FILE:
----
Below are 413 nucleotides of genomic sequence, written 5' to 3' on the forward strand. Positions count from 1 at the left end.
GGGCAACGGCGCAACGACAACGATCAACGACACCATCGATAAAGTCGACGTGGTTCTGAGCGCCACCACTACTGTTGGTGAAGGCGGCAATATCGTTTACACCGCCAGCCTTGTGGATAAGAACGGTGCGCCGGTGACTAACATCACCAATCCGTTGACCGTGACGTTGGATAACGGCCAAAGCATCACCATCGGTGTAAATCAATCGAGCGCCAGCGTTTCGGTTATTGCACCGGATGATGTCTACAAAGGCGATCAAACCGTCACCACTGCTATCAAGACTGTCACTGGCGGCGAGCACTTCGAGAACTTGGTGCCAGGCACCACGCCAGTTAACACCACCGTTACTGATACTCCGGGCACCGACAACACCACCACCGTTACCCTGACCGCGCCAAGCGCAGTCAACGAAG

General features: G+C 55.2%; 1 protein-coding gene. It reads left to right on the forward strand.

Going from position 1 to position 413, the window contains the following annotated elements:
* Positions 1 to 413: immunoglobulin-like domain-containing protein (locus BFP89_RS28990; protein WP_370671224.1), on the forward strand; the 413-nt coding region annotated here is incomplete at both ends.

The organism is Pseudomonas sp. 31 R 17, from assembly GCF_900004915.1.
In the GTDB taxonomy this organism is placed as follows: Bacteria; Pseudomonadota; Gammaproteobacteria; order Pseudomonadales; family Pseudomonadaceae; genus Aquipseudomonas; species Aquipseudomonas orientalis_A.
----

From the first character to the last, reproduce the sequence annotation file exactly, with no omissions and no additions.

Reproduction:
Below are 413 nucleotides of genomic sequence, written 5' to 3' on the forward strand. Positions count from 1 at the left end.
GGGCAACGGCGCAACGACAACGATCAACGACACCATCGATAAAGTCGACGTGGTTCTGAGCGCCACCACTACTGTTGGTGAAGGCGGCAATATCGTTTACACCGCCAGCCTTGTGGATAAGAACGGTGCGCCGGTGACTAACATCACCAATCCGTTGACCGTGACGTTGGATAACGGCCAAAGCATCACCATCGGTGTAAATCAATCGAGCGCCAGCGTTTCGGTTATTGCACCGGATGATGTCTACAAAGGCGATCAAACCGTCACCACTGCTATCAAGACTGTCACTGGCGGCGAGCACTTCGAGAACTTGGTGCCAGGCACCACGCCAGTTAACACCACCGTTACTGATACTCCGGGCACCGACAACACCACCACCGTTACCCTGACCGCGCCAAGCGCAGTCAACGAAG

General features: G+C 55.2%; 1 protein-coding gene. It reads left to right on the forward strand.

Going from position 1 to position 413, the window contains the following annotated elements:
* Positions 1 to 413: immunoglobulin-like domain-containing protein (locus BFP89_RS28990; protein WP_370671224.1), on the forward strand; the 413-nt coding region annotated here is incomplete at both ends.

The organism is Pseudomonas sp. 31 R 17, from assembly GCF_900004915.1.
In the GTDB taxonomy this organism is placed as follows: Bacteria; Pseudomonadota; Gammaproteobacteria; order Pseudomonadales; family Pseudomonadaceae; genus Aquipseudomonas; species Aquipseudomonas orientalis_A.